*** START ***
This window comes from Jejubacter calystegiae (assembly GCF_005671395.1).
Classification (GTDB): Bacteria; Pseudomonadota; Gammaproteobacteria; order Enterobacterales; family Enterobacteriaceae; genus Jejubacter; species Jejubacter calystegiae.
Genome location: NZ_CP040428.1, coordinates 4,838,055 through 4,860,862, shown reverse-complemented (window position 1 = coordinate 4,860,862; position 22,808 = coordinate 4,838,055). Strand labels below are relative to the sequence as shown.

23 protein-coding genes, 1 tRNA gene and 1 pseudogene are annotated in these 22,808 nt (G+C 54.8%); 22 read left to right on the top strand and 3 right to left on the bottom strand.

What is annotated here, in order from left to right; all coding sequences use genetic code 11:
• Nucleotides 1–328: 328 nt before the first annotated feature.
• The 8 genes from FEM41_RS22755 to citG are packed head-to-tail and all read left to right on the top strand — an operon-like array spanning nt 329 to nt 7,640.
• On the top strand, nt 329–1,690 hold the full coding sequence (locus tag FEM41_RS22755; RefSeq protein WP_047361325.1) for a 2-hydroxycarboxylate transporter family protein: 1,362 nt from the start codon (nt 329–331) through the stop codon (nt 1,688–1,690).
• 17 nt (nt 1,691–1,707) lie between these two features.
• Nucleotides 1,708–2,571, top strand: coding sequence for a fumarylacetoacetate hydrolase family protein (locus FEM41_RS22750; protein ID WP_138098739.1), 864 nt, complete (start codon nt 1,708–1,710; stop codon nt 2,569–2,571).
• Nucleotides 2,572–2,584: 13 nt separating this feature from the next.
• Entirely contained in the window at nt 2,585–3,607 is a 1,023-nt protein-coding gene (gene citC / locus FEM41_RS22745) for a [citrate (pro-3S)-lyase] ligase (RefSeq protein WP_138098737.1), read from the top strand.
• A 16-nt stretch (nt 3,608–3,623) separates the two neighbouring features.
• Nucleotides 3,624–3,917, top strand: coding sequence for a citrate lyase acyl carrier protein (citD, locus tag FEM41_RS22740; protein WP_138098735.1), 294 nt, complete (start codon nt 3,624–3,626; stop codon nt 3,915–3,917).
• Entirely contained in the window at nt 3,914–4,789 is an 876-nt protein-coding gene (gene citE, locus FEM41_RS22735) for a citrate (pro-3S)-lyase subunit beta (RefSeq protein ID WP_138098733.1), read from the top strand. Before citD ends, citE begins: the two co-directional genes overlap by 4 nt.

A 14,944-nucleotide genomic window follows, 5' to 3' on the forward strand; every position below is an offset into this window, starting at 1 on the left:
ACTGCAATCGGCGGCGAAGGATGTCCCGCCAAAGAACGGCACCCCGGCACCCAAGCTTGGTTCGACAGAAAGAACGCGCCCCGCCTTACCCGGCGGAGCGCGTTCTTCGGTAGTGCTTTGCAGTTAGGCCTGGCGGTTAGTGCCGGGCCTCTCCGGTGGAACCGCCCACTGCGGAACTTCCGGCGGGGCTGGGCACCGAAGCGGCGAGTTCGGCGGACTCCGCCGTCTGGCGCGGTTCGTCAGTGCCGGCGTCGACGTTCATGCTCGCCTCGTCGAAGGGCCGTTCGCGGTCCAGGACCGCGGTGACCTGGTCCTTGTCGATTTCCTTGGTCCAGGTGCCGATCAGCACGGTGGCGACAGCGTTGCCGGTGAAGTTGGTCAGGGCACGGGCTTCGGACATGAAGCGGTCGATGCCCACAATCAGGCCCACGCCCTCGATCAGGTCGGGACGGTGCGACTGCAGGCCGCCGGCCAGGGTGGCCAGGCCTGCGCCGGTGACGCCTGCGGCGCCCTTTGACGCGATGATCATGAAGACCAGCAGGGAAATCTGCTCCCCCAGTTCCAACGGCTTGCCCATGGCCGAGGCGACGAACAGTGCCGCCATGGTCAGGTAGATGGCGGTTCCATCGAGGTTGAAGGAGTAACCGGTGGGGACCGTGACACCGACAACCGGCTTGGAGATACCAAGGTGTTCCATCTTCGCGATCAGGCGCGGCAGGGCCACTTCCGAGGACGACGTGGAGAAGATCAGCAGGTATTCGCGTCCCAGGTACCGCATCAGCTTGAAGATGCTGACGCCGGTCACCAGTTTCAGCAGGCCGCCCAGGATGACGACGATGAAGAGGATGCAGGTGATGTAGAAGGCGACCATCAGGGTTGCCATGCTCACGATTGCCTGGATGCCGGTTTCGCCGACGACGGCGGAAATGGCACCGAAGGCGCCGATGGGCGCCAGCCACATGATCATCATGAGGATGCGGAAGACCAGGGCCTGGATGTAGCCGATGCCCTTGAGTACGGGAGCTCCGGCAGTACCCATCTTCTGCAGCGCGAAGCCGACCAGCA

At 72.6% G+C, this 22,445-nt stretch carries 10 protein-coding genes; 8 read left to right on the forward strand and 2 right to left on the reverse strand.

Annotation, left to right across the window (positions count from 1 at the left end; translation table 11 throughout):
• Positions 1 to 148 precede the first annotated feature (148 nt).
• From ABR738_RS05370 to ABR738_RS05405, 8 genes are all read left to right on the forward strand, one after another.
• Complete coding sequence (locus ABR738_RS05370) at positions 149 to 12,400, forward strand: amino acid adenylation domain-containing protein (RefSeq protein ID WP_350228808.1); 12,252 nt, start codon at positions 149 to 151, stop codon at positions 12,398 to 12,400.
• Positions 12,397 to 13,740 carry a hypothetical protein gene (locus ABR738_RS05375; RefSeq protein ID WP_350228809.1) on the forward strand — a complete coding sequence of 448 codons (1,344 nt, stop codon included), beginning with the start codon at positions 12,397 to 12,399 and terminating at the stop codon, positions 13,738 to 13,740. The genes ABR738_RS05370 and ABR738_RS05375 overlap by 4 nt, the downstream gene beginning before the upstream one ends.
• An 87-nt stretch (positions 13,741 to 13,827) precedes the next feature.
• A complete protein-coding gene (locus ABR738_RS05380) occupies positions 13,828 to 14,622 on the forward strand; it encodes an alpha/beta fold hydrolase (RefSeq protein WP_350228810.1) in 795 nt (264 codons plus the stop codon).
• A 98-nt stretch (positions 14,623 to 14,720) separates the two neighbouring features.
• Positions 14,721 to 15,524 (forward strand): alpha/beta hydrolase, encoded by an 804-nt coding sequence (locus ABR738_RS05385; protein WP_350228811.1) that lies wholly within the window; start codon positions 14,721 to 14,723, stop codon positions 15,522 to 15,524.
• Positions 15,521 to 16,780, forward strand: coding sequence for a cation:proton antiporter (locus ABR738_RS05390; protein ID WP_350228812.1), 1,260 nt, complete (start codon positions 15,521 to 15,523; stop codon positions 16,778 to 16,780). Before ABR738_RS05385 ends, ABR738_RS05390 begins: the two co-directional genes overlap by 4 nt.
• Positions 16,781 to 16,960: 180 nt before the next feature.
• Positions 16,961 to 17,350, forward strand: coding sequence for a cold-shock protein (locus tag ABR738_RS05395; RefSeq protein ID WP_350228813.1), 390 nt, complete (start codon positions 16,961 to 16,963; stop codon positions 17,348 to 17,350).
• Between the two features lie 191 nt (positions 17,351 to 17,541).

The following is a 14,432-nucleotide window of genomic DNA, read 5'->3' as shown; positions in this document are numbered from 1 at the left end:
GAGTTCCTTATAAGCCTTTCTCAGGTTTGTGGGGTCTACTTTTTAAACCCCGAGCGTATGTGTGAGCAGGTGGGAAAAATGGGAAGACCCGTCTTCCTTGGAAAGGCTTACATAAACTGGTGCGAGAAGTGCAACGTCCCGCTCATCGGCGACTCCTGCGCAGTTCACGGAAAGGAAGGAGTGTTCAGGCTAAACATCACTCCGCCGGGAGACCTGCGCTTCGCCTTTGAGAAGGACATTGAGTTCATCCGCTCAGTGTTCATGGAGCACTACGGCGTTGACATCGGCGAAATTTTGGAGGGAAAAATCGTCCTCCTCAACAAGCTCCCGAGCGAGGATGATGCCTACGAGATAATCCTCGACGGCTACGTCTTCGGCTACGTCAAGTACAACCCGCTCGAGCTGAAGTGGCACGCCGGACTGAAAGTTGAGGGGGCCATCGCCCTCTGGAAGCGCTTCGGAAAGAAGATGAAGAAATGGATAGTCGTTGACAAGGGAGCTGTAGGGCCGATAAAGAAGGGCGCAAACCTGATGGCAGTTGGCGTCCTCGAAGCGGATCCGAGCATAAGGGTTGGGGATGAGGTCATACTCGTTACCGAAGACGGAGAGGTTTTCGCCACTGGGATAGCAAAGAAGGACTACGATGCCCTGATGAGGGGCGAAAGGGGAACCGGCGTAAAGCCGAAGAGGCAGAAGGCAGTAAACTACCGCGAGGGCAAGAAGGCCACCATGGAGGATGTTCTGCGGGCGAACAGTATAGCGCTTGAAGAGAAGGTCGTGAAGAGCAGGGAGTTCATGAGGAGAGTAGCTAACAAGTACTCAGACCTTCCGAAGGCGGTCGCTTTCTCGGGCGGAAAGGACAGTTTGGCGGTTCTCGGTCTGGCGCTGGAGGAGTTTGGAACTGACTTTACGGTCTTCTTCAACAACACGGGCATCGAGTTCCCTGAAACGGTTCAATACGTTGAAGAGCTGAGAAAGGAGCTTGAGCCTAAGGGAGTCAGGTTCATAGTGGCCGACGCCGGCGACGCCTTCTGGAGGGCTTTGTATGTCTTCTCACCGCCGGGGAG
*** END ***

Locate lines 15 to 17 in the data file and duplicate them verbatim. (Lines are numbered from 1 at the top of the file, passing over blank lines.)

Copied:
• Entirely contained in the window at nt 3,914–4,789 is an 876-nt protein-coding gene (gene citE, locus FEM41_RS22735) for a citrate (pro-3S)-lyase subunit beta (RefSeq protein ID WP_138098733.1), read from the top strand. Before citD ends, citE begins: the two co-directional genes overlap by 4 nt.

A 14,944-nucleotide genomic window follows, 5' to 3' on the forward strand; every position below is an offset into this window, starting at 1 on the left:
ACTGCAATCGGCGGCGAAGGATGTCCCGCCAAAGAACGGCACCCCGGCACCCAAGCTTGGTTCGACAGAAAGAACGCGCCCCGCCTTACCCGGCGGAGCGCGTTCTTCGGTAGTGCTTTGCAGTTAGGCCTGGCGGTTAGTGCCGGGCCTCTCCGGTGGAACCGCCCACTGCGGAACTTCCGGCGGGGCTGGGCACCGAAGCGGCGAGTTCGGCGGACTCCGCCGTCTGGCGCGGTTCGTCAGTGCCGGCGTCGACGTTCATGCTCGCCTCGTCGAAGGGCCGTTCGCGGTCCAGGACCGCGGTGACCTGGTCCTTGTCGATTTCCTTGGTCCAGGTGCCGATCAGCACGGTGGCGACAGCGTTGCCGGTGAAGTTGGTCAGGGCACGGGCTTCGGACATGAAGCGGTCGATGCCCACAATCAGGCCCACGCCCTCGATCAGGTCGGGACGGTGCGACTGCAGGCCGCCGGCCAGGGTGGCCAGGCCTGCGCCGGTGACGCCTGCGGCGCCCTTTGACGCGATGATCATGAAGACCAGCAGGGAAATCTGCTCCCCCAGTTCCAACGGCTTGCCCATGGCCGAGGCGACGAACAGTGCCGCCATGGTCAGGTAGATGGCGGTTCCATCGAGGTTGAAGGAGTAACCGGTGGGGACCGTGACACCGACAACCGGCTTGGAGATACCAAGGTGTTCCATCTTCGCGATCAGGCGCGGCAGGGCCACTTCCGAGGACGACGTGGAGAAGATCAGCAGGTATTCGCGTCCCAGGTACCGCATCAGCTTGAAGATGCTGACGCCGGTCACCAGTTTCAGCAGGCCGCCCAGGATGACGACGATGAAGAGGATGCAGGTGATGTAGAAGGCGACCATCAGGGTTGCCATGCTCACGATTGCCTGGATGCCGGTTTCGCCGACGACGGCGGAAATGGCACCGAAGGCGCCGATGGGCGCCAGCCACATGATCATCATGAGGATGCGGAAGACCAGGGCCTGGATGTAGCCGATGCCCTTGAGTACGGGAGCTCCGGCAGTACCCATCTTCTGCAGCGCGAAGCCGACCAGCA